Silicon Valley is known around the world as the center for technology innovation. Many different groups have tried to create their own version (Silicon Alley in Manhattan, for eg) however none have succeeded…so far.
Here is how Wikipedia introduces The Valley:
Silicon Valley, in the southern San Francisco Bay Area of California, is home to many start-up and global technology companies. Apple, Facebook and Google are among the most prominent. It’s also the site of technology-focused institutions centered around Palo Alto's Stanford University.
While factual, we are not sure this really captures the energy and levels of activity, investment and disruption for this famous local. I have been visiting the Valley since the mid 2000’s. But today, the mood is very sombre almost as bad as the global financial crisis.
The Economist recently led with a story about Peak Valley- the short version is that a combination of factors including domination of tech giants, rising cost of living and restrictions on immigration mean the valley is not what it used to be. Given that San Francisco and the Bay Area are now more expensive than NYC, is the Valley still the go to location and ecosystem for innovation?
Innovation needs an Ecosystem
Our media focuses on the story of the individual entrepreneur. Steve Jobs, Elizabeth Holmes, Mark Zuckerberg, et al. Indeed Zuckerberg famously left the prestige of Boston’s Harvard to move to the Bay Area to scale Facebook. Innovation is, however, bigger than one person and requires an ecosystem like the valley to thrive. It requires employees who are excited to follow a dream. It requires investors who will fund daring ideas. It requires customers who are willing to take a chance on an upstart. And this is what make the valley special – a belief in the ability of a small number of people to change the world or put a dent in the universe. Add to this the experience of founders, lawyers, investors who have done it before and know how to walk the high wire and you have something special and hard to replicate.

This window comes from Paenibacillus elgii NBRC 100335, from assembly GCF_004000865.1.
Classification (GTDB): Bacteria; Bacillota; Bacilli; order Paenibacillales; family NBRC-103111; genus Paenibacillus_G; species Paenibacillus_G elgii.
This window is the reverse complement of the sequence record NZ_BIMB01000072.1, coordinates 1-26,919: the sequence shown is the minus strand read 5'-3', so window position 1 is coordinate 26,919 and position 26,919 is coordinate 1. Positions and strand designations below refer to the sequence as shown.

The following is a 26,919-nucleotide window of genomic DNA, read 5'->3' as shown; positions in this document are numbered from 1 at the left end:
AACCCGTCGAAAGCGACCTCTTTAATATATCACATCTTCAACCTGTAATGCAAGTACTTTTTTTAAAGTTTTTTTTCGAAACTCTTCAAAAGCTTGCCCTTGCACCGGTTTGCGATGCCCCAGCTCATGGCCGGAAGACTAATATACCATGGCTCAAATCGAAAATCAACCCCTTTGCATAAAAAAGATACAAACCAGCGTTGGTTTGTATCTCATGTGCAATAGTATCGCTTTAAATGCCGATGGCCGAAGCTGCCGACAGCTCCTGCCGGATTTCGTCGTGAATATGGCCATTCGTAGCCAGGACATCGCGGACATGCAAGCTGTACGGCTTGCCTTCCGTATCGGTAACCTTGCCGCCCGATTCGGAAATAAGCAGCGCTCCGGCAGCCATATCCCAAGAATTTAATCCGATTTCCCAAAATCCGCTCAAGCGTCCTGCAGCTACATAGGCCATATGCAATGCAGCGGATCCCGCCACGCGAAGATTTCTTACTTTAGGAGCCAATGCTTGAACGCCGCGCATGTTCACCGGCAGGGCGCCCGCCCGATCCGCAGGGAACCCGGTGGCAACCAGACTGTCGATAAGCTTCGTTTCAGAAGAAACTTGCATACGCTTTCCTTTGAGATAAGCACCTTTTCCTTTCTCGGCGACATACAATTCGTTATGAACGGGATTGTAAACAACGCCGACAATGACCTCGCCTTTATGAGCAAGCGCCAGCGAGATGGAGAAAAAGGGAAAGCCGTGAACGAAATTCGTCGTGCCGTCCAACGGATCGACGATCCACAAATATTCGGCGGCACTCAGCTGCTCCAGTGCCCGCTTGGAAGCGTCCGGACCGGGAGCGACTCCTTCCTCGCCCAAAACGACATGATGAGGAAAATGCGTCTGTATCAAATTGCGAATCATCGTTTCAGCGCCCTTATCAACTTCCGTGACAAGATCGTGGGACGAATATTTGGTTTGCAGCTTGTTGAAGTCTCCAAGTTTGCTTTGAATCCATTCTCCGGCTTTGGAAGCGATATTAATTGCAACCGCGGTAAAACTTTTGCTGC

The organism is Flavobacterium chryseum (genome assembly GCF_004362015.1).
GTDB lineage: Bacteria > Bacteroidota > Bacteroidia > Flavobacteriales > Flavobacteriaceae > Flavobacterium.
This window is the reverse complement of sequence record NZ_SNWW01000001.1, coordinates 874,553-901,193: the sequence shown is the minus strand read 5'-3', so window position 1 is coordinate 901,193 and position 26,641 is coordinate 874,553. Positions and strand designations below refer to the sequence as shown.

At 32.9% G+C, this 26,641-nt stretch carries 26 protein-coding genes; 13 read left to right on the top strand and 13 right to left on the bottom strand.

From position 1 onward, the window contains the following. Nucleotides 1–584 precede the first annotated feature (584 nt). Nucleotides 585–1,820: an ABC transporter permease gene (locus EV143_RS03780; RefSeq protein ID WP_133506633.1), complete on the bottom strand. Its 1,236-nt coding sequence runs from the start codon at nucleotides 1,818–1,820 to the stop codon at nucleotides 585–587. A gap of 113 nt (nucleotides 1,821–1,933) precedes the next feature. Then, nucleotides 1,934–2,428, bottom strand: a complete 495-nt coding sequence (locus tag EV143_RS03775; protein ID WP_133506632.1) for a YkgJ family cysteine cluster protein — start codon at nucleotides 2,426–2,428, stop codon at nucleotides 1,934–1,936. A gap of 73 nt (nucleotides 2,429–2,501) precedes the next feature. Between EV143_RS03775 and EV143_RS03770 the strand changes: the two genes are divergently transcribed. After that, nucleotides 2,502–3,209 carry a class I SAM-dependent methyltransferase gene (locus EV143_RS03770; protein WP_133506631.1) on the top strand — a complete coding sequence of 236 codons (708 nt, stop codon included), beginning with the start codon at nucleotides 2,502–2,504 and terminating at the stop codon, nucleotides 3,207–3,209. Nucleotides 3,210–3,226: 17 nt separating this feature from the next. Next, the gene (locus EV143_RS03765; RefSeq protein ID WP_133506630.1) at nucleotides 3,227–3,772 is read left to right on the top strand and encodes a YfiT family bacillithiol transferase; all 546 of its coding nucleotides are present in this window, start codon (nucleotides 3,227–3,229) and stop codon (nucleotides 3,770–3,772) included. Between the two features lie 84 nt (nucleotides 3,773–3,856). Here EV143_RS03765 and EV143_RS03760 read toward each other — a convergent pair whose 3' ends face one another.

Healthcare is Different and Hard
An ecosystem for healthcare is more complex - not only do you need entrepreneurs, investors, lawyers – you also need hospitals, patients, insurers and many others.
Perhaps it’s because the US healthcare is so fragmented and every new discrete digital health solution makes the consumer’s world a little more complex .
Despite VC investment of now close to $10B annually, digital health solutions are still not widely adopted by consumers. Of the 300k+ health apps less than 50 have scale (e.g. over 10M users). Even though nearly 9 out of 10 people in the U.S. are online, and nearly 8 of 10 own a smartphone. We are yet to find the Netflix of healthcare.
When you dig into it a little deeper, it starts to become clearer that there are other innovation hubs worth exploring. The Valley has always been the lead for pure tech while Boston and the East Coast have always been a hub for research in life-sciences. Move beyond the obvious and you’ll find that places like Nashville and Louisville have a depth of healthcare services experience.
Biggie vs. Tupac - Beyond the Valley
Digital Health activity has always been more geographically distributed than tech. While SF based RockHealth and Health2.0 were arguably the initial catalysts of the movement, there were always hubs in Boston, Chicago and NYC (in the US alone). This partially reflects that even if tech and VC is anchored in the Bay Area – healthcare, research and pharma are on the east coast.